An Ice Climber’s Vignette

Excerpt from Chapter 21 of

Chapter 21 – Here, There & Everywhere

or, Adventures for the Criminally Insane

A collection of vignettes — some humorous, some serious, 
some simply pathetic. 

With the promise of warmer temperatures than we had experienced earlier in the week, Dave Cooper, Dan Stright, and I decided to go ice climbing at the Ouray Ice Park. So, there we were, mid-morning, with Dave climbing and me belaying. Dan was using a solo device on another climb. Lo and behold, a small trickle of water began flowing along between me and the climb, which is on the opposite wall of the narrow, slot canyon.
Shortly, the little trickle turned into a five-inch-wide stream with small sticks floating lazily past. I was enjoying the ambiance when I noticed that the five inches of water had turned into ten inches. Must be that new math. Suddenly I heard a noise to my left. Startled, I looked upstream to see a mini-tsunami of water, slush, and debris rushing toward my belay spot. All this while I was belaying Dave on the climb.

I quickly assessed the situation and decided that:

1) I would be unable to follow Dave on the climb due to my inability to cross the now-raging torrent, and
2) our packs were in immediate danger of being swept downstream.

How clever of me — a prime example of the climber’s mind at work.
Fight or flight wasn’t going to work as I was securely tied into the belay anchor. While drowning wasn’t in my immediate future, having wet boots was certainly a distinct possibility. I was pulled back to reality by Dave screaming, “Am I still on belay?” Oops, can’t forget about your climber! “Trust me, I’ve got you,” I replied as I hurriedly took up several feet of slack. (I’m about to be swept to my death and he’s worried about a little slack in the rope! Did I mention that I hate water?)
After what seemed like an eternity, Dave finally reached the top of the climb. I took him off belay and had him pull up the rope. My next task was to release myself from the belay anchor and retrieve the packs where I had tossed them as the surge of water approached. Now my dilemma was: how to cross over to the other side of the stream where I would be able to hike out of the canyon. Behind me was an 80-foot-high, insurmountable rock wall which looks to be rated M16. The next question was: how fast can I run through slush, water covering hidden rocks, and deep snow?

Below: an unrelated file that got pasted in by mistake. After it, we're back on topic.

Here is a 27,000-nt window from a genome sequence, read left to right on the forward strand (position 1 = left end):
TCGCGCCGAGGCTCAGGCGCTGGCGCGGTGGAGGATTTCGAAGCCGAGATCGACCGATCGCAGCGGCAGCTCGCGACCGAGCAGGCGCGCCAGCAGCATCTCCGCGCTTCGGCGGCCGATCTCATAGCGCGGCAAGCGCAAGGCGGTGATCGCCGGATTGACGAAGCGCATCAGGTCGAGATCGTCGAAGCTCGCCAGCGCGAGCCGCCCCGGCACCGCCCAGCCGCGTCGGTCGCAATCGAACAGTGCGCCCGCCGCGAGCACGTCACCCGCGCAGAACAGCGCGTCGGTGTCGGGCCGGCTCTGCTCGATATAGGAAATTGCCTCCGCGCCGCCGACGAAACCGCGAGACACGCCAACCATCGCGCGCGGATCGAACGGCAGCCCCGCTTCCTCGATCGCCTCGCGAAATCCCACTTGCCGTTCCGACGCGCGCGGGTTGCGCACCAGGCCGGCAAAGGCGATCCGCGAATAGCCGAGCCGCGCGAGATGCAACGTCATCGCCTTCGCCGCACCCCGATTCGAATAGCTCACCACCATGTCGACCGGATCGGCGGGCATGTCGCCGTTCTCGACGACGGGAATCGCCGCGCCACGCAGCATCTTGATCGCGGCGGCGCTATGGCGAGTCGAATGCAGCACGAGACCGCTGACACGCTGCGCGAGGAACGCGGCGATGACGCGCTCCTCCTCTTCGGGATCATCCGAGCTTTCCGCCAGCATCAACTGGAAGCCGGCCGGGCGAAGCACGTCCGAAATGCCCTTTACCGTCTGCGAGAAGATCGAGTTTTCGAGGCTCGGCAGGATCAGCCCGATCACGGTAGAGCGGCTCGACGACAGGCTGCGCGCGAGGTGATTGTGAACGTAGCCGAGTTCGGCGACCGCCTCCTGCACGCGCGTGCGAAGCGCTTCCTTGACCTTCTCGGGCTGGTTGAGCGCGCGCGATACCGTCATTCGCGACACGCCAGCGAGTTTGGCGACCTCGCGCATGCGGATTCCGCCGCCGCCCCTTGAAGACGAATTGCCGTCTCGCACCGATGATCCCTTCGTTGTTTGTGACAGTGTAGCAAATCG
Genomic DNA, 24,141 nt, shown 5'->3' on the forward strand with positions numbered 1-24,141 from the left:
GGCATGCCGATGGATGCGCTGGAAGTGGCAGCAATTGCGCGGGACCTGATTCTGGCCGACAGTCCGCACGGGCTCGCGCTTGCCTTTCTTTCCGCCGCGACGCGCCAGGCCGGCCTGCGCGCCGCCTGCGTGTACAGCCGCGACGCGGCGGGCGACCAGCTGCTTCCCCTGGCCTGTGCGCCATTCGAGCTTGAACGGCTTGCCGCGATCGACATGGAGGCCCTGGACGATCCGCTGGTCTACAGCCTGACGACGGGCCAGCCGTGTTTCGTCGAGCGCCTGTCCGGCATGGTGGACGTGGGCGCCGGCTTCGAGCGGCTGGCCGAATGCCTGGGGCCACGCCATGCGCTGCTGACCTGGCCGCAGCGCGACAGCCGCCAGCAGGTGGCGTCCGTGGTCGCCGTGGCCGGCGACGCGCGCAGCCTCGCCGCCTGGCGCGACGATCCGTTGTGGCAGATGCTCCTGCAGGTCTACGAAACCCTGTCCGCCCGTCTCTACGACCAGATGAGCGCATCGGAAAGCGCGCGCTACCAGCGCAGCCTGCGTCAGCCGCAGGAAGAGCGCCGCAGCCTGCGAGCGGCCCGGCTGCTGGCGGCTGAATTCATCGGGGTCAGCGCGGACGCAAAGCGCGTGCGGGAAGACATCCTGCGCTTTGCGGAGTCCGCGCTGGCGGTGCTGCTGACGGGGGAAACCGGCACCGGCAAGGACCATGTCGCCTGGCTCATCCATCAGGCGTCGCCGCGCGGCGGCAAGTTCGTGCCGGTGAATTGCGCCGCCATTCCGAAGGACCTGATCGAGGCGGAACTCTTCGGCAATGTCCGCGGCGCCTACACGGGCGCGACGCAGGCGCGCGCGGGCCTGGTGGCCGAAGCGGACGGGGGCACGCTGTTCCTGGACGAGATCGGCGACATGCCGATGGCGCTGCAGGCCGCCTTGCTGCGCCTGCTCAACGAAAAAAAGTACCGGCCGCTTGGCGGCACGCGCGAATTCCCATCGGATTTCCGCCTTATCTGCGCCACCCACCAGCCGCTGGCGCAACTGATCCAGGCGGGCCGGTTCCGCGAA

I can now assert without hesitation that I am literally able to walk on water! But, alas, by now my proposed emergency exit route was blocked by the raging, mineral-contaminated stream on one side and an unfathomable wide pool of murky-looking water on the other. In between lay a very large, ten-foot high boulder with a foot of snow quietly resting on its crown. What to do? I did what any incompetent mountaineer would do: climbed the rock in crampons carrying the two packs.
There I sat, contemplating the lesser of two evils. Do I wait until nightfall when temperatures might drop enough to refreeze the stream? Or take “the leap of faith”? Obviously, the only logical choice was slither down the other side of the rock into the unknown and run like hell through more gunk to another, smaller rock which fortuitously is attached to a five-inch-wide log that bridges the stream. No use burning up any more brain cells on this problem, so over the edge I went. Swoosh! Thankfully, a soft landing without any hidden obstacles to trip or impale me and I was perched on the only remaining rock sticking above the snow.
Suddenly, Dave appeared out of the trees on the far bank, carefully negotiated the log, and joined me on the rock. Actually, he pushed me off into the slop, grabbed the packs, and confidently strode back across the log to the safety of the other side, leaving me slowly sinking into oblivion. Wow, he sure made that look easy! I regained my rock sanctuary and hoped that vertigo didn’t strike while I attempted the log crossing.
While considering my options, it occurred to me that the water could possibly continue to rise, and I would be marooned indefinitely. Across the way, Dave sensed my indecision (cowardice), and broke off a ten-foot-long limb from a tree which he threw across to me. Using the limb for balance, it was a cake walk to the safety of the far bank. I really could have crossed the log with a blindfold, trust me. Nothing to this ice climbing stuff.
Meanwhile, Dan had finished his climb and was carefully assessing the situation to determine if they were going to have to call Search and Rescue for me.

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